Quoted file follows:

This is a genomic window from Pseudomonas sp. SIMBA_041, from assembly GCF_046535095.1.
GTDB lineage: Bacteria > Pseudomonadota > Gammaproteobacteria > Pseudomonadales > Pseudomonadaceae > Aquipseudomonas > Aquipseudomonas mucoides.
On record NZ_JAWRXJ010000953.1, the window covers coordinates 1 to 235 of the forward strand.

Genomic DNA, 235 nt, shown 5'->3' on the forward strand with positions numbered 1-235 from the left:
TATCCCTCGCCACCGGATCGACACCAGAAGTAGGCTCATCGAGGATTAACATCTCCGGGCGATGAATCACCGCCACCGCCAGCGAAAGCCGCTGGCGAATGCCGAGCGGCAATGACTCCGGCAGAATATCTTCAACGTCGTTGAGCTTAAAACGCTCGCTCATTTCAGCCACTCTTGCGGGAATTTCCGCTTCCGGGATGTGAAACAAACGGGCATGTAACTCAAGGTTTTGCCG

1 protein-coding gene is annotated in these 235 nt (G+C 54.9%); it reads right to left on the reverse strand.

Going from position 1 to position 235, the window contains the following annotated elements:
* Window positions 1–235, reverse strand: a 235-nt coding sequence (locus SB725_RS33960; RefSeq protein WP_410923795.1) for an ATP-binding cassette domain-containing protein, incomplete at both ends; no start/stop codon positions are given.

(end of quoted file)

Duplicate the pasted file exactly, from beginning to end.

This is a genomic window from Pseudomonas sp. SIMBA_041, from assembly GCF_046535095.1.
GTDB lineage: Bacteria > Pseudomonadota > Gammaproteobacteria > Pseudomonadales > Pseudomonadaceae > Aquipseudomonas > Aquipseudomonas mucoides.
On record NZ_JAWRXJ010000953.1, the window covers coordinates 1 to 235 of the forward strand.

Genomic DNA, 235 nt, shown 5'->3' on the forward strand with positions numbered 1-235 from the left:
TATCCCTCGCCACCGGATCGACACCAGAAGTAGGCTCATCGAGGATTAACATCTCCGGGCGATGAATCACCGCCACCGCCAGCGAAAGCCGCTGGCGAATGCCGAGCGGCAATGACTCCGGCAGAATATCTTCAACGTCGTTGAGCTTAAAACGCTCGCTCATTTCAGCCACTCTTGCGGGAATTTCCGCTTCCGGGATGTGAAACAAACGGGCATGTAACTCAAGGTTTTGCCG

1 protein-coding gene is annotated in these 235 nt (G+C 54.9%); it reads right to left on the reverse strand.

Going from position 1 to position 235, the window contains the following annotated elements:
* Window positions 1–235, reverse strand: a 235-nt coding sequence (locus SB725_RS33960; RefSeq protein WP_410923795.1) for an ATP-binding cassette domain-containing protein, incomplete at both ends; no start/stop codon positions are given.